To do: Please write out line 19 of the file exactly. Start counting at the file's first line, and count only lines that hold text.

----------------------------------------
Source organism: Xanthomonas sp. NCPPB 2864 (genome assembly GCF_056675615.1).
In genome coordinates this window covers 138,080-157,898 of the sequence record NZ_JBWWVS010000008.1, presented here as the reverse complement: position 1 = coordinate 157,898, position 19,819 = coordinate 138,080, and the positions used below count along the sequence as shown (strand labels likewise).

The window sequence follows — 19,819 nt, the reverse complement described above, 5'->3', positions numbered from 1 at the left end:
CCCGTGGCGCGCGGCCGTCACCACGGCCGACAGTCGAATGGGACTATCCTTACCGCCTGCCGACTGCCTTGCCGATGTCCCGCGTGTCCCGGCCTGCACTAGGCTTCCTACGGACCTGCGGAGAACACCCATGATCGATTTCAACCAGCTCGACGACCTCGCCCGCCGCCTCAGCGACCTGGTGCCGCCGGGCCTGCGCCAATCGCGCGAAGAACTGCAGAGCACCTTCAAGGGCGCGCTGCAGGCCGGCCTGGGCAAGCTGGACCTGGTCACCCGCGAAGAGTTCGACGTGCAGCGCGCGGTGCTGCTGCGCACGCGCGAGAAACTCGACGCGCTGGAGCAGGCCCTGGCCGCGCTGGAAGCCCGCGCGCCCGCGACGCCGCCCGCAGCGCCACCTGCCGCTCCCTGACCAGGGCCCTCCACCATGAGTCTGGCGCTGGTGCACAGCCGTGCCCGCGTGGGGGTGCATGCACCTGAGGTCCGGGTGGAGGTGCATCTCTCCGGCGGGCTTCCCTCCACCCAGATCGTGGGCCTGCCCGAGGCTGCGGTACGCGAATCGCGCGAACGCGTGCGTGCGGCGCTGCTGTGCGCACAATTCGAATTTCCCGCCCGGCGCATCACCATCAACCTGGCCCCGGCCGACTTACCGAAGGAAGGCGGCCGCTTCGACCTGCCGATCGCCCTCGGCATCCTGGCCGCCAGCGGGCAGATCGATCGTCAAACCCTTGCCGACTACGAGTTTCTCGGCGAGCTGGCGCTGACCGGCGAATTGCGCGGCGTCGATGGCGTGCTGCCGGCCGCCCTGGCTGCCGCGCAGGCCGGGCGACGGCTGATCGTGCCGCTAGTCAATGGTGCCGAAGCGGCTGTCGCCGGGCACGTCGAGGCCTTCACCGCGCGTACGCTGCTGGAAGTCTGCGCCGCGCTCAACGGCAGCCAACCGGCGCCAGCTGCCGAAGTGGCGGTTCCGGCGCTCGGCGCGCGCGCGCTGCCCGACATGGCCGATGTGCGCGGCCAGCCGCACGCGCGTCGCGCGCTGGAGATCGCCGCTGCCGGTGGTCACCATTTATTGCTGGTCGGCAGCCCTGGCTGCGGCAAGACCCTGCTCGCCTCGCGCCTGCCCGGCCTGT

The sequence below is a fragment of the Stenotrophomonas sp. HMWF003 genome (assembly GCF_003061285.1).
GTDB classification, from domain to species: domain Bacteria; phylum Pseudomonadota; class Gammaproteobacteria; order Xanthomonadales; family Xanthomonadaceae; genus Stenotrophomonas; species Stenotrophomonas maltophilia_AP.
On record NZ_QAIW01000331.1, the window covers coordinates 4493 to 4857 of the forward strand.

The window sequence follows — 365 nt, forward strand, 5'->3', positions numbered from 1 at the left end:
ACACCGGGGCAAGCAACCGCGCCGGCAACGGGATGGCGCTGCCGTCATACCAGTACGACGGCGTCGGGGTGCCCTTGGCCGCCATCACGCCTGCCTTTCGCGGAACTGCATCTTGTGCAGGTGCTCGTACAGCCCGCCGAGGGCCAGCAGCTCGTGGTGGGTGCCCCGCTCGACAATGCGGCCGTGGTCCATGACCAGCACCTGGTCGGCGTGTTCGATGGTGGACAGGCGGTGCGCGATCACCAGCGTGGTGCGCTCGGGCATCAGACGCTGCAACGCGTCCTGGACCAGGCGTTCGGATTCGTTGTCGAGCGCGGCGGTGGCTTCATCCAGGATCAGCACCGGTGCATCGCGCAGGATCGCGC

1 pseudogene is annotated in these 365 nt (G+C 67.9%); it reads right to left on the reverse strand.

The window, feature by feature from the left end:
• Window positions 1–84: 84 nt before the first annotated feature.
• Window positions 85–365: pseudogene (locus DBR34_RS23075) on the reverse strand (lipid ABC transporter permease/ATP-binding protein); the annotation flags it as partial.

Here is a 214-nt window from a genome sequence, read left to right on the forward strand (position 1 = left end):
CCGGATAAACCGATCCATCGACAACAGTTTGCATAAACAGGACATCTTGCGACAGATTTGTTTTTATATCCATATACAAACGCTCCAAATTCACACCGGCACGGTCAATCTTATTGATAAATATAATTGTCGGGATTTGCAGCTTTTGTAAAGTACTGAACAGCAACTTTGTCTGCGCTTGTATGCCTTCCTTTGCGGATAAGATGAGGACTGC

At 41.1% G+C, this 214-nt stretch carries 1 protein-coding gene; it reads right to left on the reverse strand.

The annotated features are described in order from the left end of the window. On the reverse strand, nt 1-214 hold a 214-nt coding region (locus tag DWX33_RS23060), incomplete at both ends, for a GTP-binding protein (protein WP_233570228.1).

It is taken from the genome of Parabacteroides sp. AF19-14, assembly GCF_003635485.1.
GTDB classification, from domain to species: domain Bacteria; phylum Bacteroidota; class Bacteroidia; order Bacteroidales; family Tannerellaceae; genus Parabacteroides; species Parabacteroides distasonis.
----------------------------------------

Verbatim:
GTDB classification, from domain to species: domain Bacteria; phylum Bacteroidota; class Bacteroidia; order Bacteroidales; family Tannerellaceae; genus Parabacteroides; species Parabacteroides distasonis.